Museum of Sacred Art

Top photo: Francisco Arrais


The Benedictine architectural complex composed of the Igreja Nossa Senhora do Desterro (Our Lady of Exile Church) and the old São Bento (Saint Benedict) Monastery is the Santos Museum of Sacred Art today. It was inaugurated on June 11, 1981, on the initiative of the then Diocesan Bishop Dom David Picão.

The collection brings together more than 600 sacred and religious pieces, both erudite and popular, from the 16th to the 20th century,  including sculptures, paintings, liturgical objects and vestments. The oldest statue in Brazil with a known artist is part of the collection: Our Lady of the Conception, dated 1560, by João Gonçalo Fernandes.

Main Room

The Main Room houses sculptures in wood and baked clay from the 16th and 18th centuries. One highlight is the statue of Saint Catherine of Alexandria, dated approximately 1540, which belonged to the first chapel built in the Vila de Santos. The collection includes works by Benedicto Calixto, Gentil Garcez, José Patrício da Silva Manso, Marino Del Favero, Guiomar Fagundes, among other renowned artists. The collection of images known as ‘paulistinhas’ refers to pieces of popular religious art that were widely used in domestic oratories and by the ‘bandeirantes’ (pioneer explorers) who carried small sculptures as amulets on their voyages.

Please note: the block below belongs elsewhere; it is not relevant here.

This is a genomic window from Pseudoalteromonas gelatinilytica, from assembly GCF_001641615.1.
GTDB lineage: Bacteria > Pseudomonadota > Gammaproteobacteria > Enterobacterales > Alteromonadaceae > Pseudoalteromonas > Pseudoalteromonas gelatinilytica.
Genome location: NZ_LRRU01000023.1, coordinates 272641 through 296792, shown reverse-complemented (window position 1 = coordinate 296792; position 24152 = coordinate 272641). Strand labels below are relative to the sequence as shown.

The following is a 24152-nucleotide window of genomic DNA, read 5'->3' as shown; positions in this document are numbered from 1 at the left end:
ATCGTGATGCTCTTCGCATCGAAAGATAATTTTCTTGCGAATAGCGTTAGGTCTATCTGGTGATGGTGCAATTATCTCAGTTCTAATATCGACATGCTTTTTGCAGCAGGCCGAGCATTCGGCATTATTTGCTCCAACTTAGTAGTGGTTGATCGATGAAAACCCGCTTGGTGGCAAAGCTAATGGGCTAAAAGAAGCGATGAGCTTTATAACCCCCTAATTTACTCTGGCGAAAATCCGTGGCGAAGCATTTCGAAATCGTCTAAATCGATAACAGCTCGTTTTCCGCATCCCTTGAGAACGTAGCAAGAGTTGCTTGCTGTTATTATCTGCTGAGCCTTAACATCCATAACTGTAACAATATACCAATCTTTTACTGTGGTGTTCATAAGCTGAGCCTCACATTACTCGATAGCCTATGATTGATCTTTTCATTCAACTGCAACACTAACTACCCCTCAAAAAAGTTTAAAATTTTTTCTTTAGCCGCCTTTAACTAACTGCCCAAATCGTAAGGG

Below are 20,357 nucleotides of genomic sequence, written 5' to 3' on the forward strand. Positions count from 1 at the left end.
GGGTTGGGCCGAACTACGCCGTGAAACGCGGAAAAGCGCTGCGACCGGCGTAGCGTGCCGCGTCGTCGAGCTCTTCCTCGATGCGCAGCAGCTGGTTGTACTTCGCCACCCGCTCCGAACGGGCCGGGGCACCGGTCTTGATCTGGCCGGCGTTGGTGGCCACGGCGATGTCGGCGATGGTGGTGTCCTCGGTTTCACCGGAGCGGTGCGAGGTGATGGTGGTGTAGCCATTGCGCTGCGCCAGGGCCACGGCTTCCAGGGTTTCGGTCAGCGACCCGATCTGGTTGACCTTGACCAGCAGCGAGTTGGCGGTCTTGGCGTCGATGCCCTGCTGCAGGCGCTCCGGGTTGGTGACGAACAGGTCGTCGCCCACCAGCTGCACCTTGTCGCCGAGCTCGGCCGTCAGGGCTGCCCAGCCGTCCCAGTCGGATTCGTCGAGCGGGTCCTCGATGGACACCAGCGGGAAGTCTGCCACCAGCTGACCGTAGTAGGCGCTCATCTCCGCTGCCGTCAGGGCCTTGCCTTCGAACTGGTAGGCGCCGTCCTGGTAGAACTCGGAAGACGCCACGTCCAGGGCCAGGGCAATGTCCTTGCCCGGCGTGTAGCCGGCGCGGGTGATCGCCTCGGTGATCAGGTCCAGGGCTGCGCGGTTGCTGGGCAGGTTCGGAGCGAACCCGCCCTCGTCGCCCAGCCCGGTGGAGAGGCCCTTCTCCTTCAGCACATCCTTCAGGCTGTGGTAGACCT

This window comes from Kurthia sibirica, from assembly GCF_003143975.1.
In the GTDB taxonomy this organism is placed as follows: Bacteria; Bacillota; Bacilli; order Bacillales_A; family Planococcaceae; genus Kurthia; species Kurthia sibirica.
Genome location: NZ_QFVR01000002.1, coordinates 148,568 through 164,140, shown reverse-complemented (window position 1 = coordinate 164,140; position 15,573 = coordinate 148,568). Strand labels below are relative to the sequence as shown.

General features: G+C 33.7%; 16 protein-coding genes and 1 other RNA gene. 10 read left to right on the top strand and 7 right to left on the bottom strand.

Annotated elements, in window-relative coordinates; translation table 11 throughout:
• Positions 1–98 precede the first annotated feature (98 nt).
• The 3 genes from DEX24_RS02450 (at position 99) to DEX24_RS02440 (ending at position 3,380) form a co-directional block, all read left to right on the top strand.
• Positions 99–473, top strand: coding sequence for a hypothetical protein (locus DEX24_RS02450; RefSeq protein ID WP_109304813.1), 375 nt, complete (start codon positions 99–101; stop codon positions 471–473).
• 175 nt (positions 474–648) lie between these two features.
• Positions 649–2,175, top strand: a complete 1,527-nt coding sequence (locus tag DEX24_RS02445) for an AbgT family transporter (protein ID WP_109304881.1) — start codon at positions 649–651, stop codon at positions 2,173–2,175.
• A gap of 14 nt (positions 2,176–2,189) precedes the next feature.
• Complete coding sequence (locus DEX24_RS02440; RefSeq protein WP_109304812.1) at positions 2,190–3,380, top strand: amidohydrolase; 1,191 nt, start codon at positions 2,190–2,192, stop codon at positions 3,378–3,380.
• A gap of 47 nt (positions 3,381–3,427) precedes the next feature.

Photo: Tadeu Nascimento


The monastery, which served as a residence for Benedictine monks for centuries, consists of three floors and comprises church, sacristy, cloisters, cells (bedrooms), rooms and halls, among others. The building also offered shelter to victims of epidemics, who ravaged the city of Santos, especially in 1874, and served as lodging for young Russian refugees between 1958 and 1968.


Photo: Raimundo Rosa

Igreja de Nossa Senhora do Desterro (Our Lady of Exile Church)

Igreja de Nossa Senhora do Desterro (Our Lady of Exile Church), dating from 1630, boasts an altarpiece in Baroque style, with a wealth of decorative ornamentation, making reference to devotion to Mary, with floral motifs (roses, sunflowers, daisies), coronations and shells, as well as such Christian symbols as angels, pelicans and acanthus leaves.


Photo: Raimundo Rosa